More of the same for 2016 pay awards, finds XpertHR

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Employees can expect “more of the same” from their annual pay reviews in 2016, if the most recent round of pay awards is anything to go by.

XpertHR’s analysis of the first pay awards to be given in 2016 show the median payment so far this year is 2% – the same level of wage increase that dominated the pattern of pay awards throughout 2015.

Half of all pay awards already concluded in 2016 are between 1.1% and 2.8%, which is a wider range of offers than in 2015.

XpertHR’s latest full analysis covers the three months to the end of December 2015, which is known for being the quietest period of the year for pay awards. There was nonetheless a repeat of the pattern seen throughout the rest of the year, with pay awards recorded at a 2% median.

Both private-sector services and manufacturing and production also recorded pay awards at this level.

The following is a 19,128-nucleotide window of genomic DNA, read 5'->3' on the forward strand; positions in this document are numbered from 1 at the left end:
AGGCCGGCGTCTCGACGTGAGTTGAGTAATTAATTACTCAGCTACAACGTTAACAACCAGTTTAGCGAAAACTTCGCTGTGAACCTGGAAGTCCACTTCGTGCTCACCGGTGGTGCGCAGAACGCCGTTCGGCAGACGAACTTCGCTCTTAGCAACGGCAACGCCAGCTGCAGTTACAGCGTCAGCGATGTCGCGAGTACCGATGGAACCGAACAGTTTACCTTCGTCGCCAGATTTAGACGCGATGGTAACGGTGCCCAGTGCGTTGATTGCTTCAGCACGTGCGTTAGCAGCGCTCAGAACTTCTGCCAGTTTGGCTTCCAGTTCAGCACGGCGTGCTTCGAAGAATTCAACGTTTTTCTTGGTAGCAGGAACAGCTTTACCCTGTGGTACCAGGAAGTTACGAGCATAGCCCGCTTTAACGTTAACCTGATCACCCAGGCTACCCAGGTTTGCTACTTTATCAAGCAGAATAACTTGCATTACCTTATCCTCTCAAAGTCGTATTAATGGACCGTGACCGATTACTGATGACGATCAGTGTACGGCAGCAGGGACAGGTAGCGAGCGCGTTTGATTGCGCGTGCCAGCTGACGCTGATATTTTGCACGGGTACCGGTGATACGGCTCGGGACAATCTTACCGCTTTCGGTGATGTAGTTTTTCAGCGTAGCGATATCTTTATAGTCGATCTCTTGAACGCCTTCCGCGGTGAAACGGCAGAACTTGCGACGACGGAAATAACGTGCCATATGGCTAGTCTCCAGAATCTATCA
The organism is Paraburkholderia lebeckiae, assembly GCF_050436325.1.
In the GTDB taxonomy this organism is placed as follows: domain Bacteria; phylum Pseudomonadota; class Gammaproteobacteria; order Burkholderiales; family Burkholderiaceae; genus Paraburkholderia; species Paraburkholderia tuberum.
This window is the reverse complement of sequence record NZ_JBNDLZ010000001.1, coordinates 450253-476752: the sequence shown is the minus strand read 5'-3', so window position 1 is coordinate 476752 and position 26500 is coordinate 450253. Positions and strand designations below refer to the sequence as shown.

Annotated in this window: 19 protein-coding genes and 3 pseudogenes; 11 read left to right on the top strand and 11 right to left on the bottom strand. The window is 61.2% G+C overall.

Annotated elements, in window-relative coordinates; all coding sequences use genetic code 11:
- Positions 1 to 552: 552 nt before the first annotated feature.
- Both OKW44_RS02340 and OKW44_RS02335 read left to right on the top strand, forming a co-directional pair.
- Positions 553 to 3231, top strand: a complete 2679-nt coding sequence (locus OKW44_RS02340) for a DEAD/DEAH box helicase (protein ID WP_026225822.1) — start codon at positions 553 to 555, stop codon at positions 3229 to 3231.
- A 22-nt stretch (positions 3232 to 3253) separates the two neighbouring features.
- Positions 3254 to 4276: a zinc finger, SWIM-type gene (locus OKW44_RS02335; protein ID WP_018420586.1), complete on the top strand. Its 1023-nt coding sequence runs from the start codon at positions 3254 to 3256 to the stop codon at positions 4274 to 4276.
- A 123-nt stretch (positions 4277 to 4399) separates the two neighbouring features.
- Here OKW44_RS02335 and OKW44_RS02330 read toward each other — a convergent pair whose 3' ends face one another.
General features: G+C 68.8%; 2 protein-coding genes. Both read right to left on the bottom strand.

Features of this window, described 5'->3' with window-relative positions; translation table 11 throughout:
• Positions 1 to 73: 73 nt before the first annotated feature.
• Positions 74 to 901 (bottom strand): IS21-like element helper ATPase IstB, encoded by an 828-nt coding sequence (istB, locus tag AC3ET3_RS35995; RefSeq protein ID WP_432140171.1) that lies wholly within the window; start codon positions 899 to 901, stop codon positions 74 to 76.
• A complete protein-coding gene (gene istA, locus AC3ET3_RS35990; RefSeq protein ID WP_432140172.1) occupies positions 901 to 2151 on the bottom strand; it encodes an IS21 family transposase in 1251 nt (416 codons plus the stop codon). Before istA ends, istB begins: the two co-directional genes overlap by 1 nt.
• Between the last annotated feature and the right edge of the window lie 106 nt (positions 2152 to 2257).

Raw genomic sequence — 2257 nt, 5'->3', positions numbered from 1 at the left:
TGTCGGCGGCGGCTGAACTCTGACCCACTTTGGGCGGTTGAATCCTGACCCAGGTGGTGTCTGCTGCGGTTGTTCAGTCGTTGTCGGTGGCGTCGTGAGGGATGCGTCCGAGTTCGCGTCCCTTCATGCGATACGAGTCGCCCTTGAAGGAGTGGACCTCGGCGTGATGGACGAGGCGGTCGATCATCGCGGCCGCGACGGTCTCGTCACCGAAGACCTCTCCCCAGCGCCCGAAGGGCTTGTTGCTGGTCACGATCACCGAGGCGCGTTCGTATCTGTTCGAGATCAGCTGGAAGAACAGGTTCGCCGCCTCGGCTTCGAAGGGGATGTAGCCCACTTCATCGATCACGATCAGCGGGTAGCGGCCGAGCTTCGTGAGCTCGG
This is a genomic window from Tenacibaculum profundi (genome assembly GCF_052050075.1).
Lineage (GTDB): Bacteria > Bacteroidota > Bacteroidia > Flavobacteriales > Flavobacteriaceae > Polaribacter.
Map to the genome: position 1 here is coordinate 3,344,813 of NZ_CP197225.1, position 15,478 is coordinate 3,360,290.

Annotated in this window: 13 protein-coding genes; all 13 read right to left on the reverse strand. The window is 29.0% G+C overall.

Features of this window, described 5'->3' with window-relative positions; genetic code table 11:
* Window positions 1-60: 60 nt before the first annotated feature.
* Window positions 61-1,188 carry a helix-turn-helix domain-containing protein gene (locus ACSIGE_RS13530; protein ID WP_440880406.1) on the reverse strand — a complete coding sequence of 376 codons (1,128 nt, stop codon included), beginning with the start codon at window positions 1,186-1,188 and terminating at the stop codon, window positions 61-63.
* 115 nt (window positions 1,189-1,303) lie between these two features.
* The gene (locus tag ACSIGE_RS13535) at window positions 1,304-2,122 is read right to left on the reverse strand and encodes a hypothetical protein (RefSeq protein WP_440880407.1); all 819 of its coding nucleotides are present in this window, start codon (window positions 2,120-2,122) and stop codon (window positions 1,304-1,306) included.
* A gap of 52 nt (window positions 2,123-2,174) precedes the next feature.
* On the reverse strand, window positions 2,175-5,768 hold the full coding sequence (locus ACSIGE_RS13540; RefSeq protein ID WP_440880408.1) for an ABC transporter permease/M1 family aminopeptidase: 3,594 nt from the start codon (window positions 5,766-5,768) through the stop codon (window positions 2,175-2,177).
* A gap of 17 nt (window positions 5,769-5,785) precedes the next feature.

January’s batch of awards so far shows no movement from the 2% median rise exhibited across the economy during 2015, which was fuelled by consistent private-sector pay awards of around 2%, and 1.5% in the public sector.

However, one factor that could influence the pay landscape this year is the introduction of the compulsory national living wage.

This is due to come into effect on 1 April 2016 at £7.20 an hour for employees aged 25 and over, and recent XpertHR research suggests that just under half of employers will be affected, with a median 11% of their workforce entitled to a pay rise.

With the Government’s target of the rate being £9 an hour by 2020, employers will be looking at pay rises of around 6% each year for the next four years for employees paid at this new minimum rate.

Commenting on the latest findings, XpertHR pay and benefits editor Sheila Attwood said: “Employers are not showing any signs of wanting or needing to award higher pay rises in 2016. Many will be affected by the introduction of the national living wage in April, and will have to find ways to fund bringing all eligible employees up to the new minimum rate.”

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